No. I do not want a web page to be able to eat up more than one core. Frankly, I feel like I want to try a browser extension that "locks" any web page within 20% of a core performance.
Sure its tempting to blame "lazy programmers" and bloated frameworks, but bad engineering, tight schedules and tech debut have always existed, for all platforms, all the time. There's just something fundamentally broken about apps built on asynchronous loading of dozens of UI components from a remote location and assembling them into a coherent UI screen as the pieces arrive.
An in-browser photo editor or 3D modeling software would be expected to run much better and apply complex effects or render models much faster on high-end hardware. It sort of works this way with WebGL content, but even there you're limited to feeding the render pipeline with a single thread.
I want the web as a platform to succeed. It is the only truly universal runtime and with some care it could offer very few performance trade-offs. I sincerely hope tools like servo and others unlock this potential.
But looking from the other end, somehow they definitely do. And we're probably wasting trillions on this problem. Wasted time, wasted electricity, wasted batteries, wasted computers and phones.
> An in-browser photo editor or 3D modeling software would be expected to run much better and apply complex effects or render models much faster on high-end hardware.
Isn't that kind of a tautology?
The DOM and other elements of browsers also have single-threaded assumptions or behaviors.
More multi-threaded capability is a first step, and then we'll need to take advantage of that capability.
Contrary to what the sibling comment says, Ryzen is nowhere near Intel's performance here. Even in very parallel tasks like x264 video encoding, the 7800K (6-cores) is beating the highest-clocked 8C Ryzens by almost 6%. Comparing apples to apples, the 7820X (8C) is 33% faster than the 1800X.
That's a very good place for Intel to be overall, even if their power consumption is higher than I'd like to see. Downclocked Xeons will probably beat Ryzen's efficiency. And there may be some UEFI/microcode gains to be made here as well, both in efficiency and total performance.
The bigger problem (for the enthusiast market) is the thermals. Intel just switched from solder to TIM on the HEDT processors and it's very clear that they cannot move heat out of the package fast enough and it's limiting the total OC, which would likely reach 5 GHz a good chunk of the time.
veryslow is where the magic happens. As far as I can tell that's where you start getting decent quality/compression. If I increase CRF any higher (decrease quality) then shit gets super blocky super fast. Unfortunately I haven't found a way to crush high-quality streams like that in remotely realtime, you need to record 1440p (and dump an archival stream to disk) and then transcode to 1080p since that's doable.
This will not turn out good for the GPU unless you constrain it to very specific parameters. I know this for a fact; I've done it.
Edit: Having just seen that the i7-7800X is priced at $389, I'm thinking the I7-6850K is still overpriced, unless you need 40 PCI-E lanes.
I've seen comments on their platform being "poor" due to software not tuning for the platform specifically, which is definitely possible. But unfortunately I can't bank on that for now, so we had to stay with Intel for our batch transcoding processes. Still very excited to monitor this product line; it's been a long time coming.
You should look for x264 (H.264/AVC encoding) or x265 (H.265/HEVC encoding) tests. HandBrake is often used as a frontend for these, so the test may be named Handbrake H.264 HQ encoding or something like that.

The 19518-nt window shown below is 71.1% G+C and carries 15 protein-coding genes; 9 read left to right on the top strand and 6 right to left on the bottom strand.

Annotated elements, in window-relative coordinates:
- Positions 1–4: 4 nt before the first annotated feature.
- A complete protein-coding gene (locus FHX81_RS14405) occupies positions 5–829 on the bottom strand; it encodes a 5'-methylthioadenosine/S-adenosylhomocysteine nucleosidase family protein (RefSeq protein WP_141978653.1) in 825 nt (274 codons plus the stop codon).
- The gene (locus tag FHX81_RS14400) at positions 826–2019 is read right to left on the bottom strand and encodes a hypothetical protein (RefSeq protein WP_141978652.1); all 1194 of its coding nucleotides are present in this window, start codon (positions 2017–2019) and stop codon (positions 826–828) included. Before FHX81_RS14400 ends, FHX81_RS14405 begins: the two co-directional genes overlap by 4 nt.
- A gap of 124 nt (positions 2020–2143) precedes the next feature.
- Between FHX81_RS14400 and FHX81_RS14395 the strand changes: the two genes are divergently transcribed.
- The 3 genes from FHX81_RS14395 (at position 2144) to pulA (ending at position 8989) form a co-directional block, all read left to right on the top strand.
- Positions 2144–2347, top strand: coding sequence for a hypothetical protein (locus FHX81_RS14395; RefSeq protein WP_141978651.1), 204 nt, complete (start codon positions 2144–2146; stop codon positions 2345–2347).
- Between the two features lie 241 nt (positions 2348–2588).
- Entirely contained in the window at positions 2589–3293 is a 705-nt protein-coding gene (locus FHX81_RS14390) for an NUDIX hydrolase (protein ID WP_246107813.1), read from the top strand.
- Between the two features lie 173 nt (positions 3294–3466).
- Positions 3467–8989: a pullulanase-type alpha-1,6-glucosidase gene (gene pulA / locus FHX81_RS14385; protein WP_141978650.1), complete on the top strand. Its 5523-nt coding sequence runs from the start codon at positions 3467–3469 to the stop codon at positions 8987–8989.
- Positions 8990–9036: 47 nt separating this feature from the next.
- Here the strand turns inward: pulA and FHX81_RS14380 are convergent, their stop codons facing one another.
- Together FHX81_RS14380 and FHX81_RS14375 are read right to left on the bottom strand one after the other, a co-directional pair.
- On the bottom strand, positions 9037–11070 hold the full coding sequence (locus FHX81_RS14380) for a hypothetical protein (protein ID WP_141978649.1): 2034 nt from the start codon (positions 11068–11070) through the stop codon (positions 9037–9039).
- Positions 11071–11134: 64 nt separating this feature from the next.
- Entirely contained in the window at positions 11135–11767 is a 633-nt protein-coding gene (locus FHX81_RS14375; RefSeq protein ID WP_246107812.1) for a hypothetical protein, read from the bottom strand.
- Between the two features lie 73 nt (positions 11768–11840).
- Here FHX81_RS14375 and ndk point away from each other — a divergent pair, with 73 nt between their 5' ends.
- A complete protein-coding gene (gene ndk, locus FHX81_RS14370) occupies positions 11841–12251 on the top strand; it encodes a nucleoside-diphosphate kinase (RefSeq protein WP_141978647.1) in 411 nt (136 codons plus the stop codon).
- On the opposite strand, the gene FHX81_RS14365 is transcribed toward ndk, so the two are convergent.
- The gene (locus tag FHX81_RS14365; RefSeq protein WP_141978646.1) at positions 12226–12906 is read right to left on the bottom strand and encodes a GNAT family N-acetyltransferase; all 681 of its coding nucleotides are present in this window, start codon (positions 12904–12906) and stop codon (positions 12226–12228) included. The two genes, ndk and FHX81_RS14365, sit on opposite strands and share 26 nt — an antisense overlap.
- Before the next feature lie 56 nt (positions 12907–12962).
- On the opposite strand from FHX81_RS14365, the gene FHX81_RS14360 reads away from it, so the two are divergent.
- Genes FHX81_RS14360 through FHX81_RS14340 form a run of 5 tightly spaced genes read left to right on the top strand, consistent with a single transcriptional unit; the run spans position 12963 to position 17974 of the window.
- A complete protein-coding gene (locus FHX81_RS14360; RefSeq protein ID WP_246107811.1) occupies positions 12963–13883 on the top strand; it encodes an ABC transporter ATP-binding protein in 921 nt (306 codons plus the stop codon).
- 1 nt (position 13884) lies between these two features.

x265 benefits a bit more from Intel's faster AVX instructions, but Ryzen (or Threadripper/Epyc) is still a very valid choice for high quality HEVC encoding. The GPU alternative would be Intel Skylake's GPU-accelerated encoder through Media Server Studio, which has scored well in MSU's test: http://compression.ru/video/codec_comparison/hevc_2016/
As for H.264 encoding, there are no GPU encoders that could approach x264 quality.
>x265 (H.265/HEVC encoding)
Not something our services can reasonably support or use currently, so even if true, Ryzen/Threadripper is still probably not something we can go with.
I look forward to switching in 2-3 years when we re-visit this conversation, or adopting it for other services soon. I'm very excited for AMD's competition and fully willing to switch; I just haven't seen the evidence that supports that it would be a good idea for our particular use case.
It may not have made it down the pipe to everyone's package managers yet but it's out there and should improve performance on Skylake-X and related Xeons.
The CPU to GPU speedup is so massive that it's really not worth it. I don't recall the exact numbers, but I got an order of magnitude boost going from HEVC encoding on CPU to GPU with no noticeable quality difference. Works out to several times more efficient too FPS/watt wise.
I use CRF though mostly for GPU encoding which should remedy the issue at the possible cost of file size (didn't seem to be a significant increase, but was a slight one).
I'm also talking HEVC and not H.264 though primarily - and using NVENC not a CUDA based encoder as your link mentions. I've also seen it mentioned that things have improved a lot on the newer GPUs, so might be worth a try again if you've got a 10xx card around.
Not in my experience. Furthermore, there are a lot of errors (comparatively) that are introduced when GPUs are used at high speeds. Other comments have linked articles indicating why this can be the case.
It that true?
I suppose for the next generation Intel will announce that liquid nitrogen is basically required.
It's just fantastic at the price point.
I lived through the age of self build K6's, Athlons, dual Celerons and SLI Voodoo 2's and heatsinks the size of a can of coke. I'd rather just have a shitty old thinkpad and a box in AWS now. This all happened when I realised a naff old Pentium III 1.4 GHz (Compaq AP230) was actually my goto machine despite having things 3-5x the speed.
I run a fair few high CPU/RAM simulations with LTspice as well for ref.
I went for 32GB of Corsair Vengeance over 2x16GB at a conservative timing (the newer beta bios for the mobo I have supports more memory options as was as clocking) since it's a machine at work.
A) In system price there are many components and that
makes ultra cheap CPU:s in other vice identical configurations not so good price-performance.
B) Performance is really the performance differential from what you upgrade. And even more importantly the performance differential years from now to systems of that time, if you upgrade to a system that lasts 5 years before you upgrade or to a system that lasts 7 years before you upgrade is significant in terms of price/performance because later means you get the high performance early and price last longer.